Then you can write your software in any language, as long as it knows how to talk to the chosen comms broker. You could even write it in C#, it should run on Linux using mono (though in my experience this limits you to older APIs, I think up to 3.5 is fairly well supported, and you would need to avoid P/Invoke calls to native platform code (which is going to be hard, because I don't think you can talk to a serial port without doing that :-)

For the front end, I was really thinking using angular. Because that gives you an interactive and responsive (tm!) interface in a web browser, which means the whole screen size issue goes away, tablets are immediately supported, and without too much effort you can scale it to a mobile phone.


For comms, I would really push json. Not XML. The next person who says XML gets a virtual smack up the head. XML is so 1999, and a complete PITA to work with :-)


Edit: dbus is the de facto standard on LINUX... just to be clear. :-)

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Yes, we have developed a comparative quick quote app for insurance quotes (premiums obtained from insurers using their required XML's) for the web.

So HTML5 and JSON is easy, and the app works seamlessly on any browser, either on a Cell or PC auto sizing as required, touch screen comfortable.


Easy as Pi. :-)


If I understand you Plonkster, each device to their own. So we thought that once we have all the devices we need for now, we are thinking of a app to search all USB / Serial ports automatically and once it recognizes the incoming data, start writing the CSV for that file. That is similar to your bus you describe?


I tell you, seeing the differences connecting to the Morningstar and Victron inverter and Victron inverter and the same brand MPPT / BMV, each one has to be developed individually. Axpert would probably be much easier than the i.e. the Morningstar connection.

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Aaah okay I see what you're thinking. You're going to write to CSV file, and then pull the CSV into the next process in the pipeline. I suppose that will also work.


My idea is simply to have a sort of standard protocol with a pubsub hub in the middle (pubsub -- publish/subscribe), instead of using files.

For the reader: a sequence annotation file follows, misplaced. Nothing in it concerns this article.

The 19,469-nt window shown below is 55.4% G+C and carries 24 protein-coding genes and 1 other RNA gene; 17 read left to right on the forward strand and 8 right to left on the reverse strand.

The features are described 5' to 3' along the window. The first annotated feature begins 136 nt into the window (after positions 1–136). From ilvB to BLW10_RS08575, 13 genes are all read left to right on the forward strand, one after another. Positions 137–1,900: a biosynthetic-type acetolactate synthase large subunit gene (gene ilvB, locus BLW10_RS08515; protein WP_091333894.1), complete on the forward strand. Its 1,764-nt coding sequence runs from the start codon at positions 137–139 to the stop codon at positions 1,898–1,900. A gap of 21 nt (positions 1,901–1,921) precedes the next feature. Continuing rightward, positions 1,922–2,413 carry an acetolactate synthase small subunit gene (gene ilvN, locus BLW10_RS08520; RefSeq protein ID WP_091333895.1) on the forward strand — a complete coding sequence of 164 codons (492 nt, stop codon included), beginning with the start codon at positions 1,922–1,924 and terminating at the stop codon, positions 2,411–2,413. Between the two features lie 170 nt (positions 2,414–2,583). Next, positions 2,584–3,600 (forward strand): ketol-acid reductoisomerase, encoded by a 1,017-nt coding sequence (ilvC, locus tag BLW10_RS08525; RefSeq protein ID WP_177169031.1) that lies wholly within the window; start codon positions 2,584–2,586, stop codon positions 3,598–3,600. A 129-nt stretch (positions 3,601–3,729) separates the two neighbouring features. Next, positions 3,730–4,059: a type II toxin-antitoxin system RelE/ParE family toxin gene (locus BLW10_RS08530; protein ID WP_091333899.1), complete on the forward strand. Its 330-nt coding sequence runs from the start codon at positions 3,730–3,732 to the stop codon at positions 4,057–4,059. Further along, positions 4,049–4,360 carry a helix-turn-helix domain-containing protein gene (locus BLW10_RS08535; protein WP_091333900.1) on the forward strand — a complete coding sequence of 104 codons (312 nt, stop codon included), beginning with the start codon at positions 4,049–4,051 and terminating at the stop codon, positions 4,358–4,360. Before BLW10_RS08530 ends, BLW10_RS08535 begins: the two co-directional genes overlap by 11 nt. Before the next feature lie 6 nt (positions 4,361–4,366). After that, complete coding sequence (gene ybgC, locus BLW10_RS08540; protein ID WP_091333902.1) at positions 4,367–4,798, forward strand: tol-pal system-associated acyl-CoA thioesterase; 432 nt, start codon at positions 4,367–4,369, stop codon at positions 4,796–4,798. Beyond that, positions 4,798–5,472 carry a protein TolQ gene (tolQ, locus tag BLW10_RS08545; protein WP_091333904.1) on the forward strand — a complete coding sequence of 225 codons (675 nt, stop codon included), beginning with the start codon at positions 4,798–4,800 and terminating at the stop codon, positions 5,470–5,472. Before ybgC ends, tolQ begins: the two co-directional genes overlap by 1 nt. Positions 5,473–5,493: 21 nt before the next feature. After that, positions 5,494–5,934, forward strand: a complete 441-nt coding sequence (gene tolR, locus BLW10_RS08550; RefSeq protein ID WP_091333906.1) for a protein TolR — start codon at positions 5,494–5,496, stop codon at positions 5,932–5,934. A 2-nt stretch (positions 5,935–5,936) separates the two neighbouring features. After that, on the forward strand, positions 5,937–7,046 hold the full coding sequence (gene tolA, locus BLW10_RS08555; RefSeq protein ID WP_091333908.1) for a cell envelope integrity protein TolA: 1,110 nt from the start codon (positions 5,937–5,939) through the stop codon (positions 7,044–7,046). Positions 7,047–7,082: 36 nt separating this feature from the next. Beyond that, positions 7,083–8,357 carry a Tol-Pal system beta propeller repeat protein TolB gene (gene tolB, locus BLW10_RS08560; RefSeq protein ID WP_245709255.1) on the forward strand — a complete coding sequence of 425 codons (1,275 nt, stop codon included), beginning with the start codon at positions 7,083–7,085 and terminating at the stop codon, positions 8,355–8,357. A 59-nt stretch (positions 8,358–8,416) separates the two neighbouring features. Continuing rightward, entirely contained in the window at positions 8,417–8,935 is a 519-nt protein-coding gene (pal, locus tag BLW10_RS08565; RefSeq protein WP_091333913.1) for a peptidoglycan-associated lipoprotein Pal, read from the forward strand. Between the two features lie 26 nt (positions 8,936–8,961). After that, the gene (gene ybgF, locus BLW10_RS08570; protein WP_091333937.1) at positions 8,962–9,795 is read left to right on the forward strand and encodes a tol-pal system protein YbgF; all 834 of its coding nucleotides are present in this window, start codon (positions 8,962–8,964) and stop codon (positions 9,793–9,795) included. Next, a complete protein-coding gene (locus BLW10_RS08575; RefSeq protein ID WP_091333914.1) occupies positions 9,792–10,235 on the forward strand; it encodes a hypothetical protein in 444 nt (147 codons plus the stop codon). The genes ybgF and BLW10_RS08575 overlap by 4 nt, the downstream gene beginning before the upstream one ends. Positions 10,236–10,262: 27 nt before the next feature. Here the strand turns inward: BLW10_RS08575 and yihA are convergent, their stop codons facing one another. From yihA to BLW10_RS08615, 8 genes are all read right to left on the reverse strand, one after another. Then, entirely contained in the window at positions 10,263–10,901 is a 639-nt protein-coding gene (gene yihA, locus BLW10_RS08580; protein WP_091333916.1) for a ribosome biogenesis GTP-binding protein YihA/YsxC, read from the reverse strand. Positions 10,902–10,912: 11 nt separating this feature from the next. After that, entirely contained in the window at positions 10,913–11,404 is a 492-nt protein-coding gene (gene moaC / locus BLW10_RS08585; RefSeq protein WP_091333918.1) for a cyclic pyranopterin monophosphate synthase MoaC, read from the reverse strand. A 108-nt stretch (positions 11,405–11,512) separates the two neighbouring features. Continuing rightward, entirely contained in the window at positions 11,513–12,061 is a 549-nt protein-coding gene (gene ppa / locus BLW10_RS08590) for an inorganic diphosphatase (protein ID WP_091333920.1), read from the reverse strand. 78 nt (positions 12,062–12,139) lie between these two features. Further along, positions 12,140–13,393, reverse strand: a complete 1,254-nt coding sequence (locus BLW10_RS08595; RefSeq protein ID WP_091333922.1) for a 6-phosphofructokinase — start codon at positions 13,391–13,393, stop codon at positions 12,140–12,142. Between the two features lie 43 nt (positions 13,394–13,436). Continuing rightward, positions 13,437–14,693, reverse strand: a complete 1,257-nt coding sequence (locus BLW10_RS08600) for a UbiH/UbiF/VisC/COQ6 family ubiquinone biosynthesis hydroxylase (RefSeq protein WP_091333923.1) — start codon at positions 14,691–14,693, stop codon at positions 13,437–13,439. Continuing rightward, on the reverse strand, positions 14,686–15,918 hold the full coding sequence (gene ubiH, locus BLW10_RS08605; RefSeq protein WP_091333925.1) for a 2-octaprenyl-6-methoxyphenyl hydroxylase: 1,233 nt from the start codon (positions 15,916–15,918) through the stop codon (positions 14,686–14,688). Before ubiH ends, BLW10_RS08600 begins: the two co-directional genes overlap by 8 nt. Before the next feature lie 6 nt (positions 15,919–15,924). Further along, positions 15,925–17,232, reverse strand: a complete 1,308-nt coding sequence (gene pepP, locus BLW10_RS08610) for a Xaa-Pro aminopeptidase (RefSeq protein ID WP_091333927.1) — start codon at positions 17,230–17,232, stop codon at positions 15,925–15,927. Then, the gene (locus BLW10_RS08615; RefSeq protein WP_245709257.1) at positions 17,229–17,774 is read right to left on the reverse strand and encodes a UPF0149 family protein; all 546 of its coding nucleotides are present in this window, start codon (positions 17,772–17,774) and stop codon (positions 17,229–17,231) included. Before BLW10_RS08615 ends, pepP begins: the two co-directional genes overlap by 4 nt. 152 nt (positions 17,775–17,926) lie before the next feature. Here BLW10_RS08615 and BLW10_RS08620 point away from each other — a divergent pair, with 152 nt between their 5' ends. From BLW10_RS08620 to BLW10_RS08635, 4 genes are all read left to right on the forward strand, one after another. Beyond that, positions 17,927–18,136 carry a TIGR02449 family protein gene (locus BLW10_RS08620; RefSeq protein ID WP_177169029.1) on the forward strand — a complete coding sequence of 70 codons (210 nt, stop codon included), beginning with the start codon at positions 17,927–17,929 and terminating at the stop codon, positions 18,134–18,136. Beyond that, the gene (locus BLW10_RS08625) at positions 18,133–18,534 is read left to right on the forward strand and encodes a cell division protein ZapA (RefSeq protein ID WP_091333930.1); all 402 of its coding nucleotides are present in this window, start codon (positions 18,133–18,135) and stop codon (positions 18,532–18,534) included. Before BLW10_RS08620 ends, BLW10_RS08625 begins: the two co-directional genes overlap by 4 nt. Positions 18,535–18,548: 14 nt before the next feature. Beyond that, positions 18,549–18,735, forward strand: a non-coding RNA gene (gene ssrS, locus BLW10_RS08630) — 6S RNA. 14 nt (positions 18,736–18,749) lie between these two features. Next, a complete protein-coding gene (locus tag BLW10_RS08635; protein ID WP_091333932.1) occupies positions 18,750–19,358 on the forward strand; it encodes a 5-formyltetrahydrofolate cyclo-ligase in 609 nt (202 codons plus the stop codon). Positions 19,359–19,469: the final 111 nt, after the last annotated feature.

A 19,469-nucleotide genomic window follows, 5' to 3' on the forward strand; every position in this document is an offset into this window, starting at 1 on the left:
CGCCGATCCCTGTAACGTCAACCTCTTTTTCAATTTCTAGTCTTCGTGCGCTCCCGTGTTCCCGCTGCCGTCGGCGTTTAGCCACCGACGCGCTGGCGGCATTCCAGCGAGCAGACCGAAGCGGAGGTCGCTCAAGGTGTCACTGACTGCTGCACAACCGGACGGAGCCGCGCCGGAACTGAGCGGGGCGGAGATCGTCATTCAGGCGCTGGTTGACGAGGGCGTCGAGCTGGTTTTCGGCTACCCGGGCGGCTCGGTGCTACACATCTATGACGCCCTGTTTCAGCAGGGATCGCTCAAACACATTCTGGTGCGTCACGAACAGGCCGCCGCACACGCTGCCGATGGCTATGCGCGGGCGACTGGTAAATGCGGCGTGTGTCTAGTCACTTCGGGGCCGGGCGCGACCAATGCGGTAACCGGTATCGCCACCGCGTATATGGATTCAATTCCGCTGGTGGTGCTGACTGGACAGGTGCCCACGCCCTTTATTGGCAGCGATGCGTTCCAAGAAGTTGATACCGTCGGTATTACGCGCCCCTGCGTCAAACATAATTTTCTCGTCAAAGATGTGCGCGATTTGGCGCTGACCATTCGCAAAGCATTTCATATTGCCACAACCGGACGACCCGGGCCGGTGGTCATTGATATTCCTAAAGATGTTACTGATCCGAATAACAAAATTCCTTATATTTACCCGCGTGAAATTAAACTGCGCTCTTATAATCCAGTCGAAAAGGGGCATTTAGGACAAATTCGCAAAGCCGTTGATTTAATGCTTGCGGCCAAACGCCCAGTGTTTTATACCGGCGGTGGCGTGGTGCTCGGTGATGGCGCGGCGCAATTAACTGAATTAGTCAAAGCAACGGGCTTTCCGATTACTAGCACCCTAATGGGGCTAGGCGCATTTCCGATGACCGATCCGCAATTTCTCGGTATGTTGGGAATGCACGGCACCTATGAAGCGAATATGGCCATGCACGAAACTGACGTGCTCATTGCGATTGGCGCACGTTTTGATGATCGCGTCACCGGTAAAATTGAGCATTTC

So then you develop:


- one application that talks Ve-direct to victron mppts

- one application that talks canbus to the high end mppts

- one application that talks to a morningstar

- one application for a BMV

- one application for the Victron inverter

- one for the axpert.


They run as separate processes, you can write it in any language you like, and all it has to do is know how to talk to the hardware (usb, serial, whatever) and then publish that data into the hub. You run whatever ones you actually own the hardware of. Adding support for a new one means writing one small app.


In the case of the Axpert app, it publishes messages of both incoming charge and outgoing usage. With the others, an application might restrict itself to only doing one or the other.


Then you write:

- one visual component that subscribes to the above messages and visually displays them.

- one background service/application that subscribes to messages of interest, does a calculation or two, sends to a service on the web and/or do local storage.


Well, that is the idea. I think it's best really to scratch your personal itches first. IF you want the data in a CSV so you can manipulate it in excel and/or upload to pvoutput, I absolutely encourage you to do that first :-)

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For example, here is something I hacked together on a Saturday afternoon, using angularjs, JustGage, and the angular wrappers someone made for JustGage.


This does nothing yet, but because of the bi-directional data-bindings in angular, I could make this talk json to a small http server that sits on the hub... and voila. It works on PC, laptop, tablet, phone...